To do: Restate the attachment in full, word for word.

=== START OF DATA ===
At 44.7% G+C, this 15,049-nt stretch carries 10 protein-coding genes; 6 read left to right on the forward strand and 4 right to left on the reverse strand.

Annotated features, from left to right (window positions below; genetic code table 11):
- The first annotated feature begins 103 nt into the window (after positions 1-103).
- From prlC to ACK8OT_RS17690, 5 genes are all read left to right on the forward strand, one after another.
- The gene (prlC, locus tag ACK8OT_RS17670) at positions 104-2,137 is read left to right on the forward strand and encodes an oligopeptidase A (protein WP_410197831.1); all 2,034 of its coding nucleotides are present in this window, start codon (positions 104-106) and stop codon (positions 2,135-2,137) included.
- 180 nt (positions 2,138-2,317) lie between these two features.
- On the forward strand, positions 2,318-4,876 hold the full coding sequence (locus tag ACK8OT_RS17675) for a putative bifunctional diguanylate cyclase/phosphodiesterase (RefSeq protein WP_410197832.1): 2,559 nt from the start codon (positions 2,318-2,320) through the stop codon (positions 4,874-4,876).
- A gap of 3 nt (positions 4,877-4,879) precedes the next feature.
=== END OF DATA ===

At 44.7% G+C, this 15,049-nt stretch carries 10 protein-coding genes; 6 read left to right on the forward strand and 4 right to left on the reverse strand.

Annotated features, from left to right (window positions below; genetic code table 11):
- The first annotated feature begins 103 nt into the window (after positions 1-103).
- From prlC to ACK8OT_RS17690, 5 genes are all read left to right on the forward strand, one after another.
- The gene (prlC, locus tag ACK8OT_RS17670) at positions 104-2,137 is read left to right on the forward strand and encodes an oligopeptidase A (protein WP_410197831.1); all 2,034 of its coding nucleotides are present in this window, start codon (positions 104-106) and stop codon (positions 2,135-2,137) included.
- 180 nt (positions 2,138-2,317) lie between these two features.
- On the forward strand, positions 2,318-4,876 hold the full coding sequence (locus tag ACK8OT_RS17675) for a putative bifunctional diguanylate cyclase/phosphodiesterase (RefSeq protein WP_410197832.1): 2,559 nt from the start codon (positions 2,318-2,320) through the stop codon (positions 4,874-4,876).
- A gap of 3 nt (positions 4,877-4,879) precedes the next feature.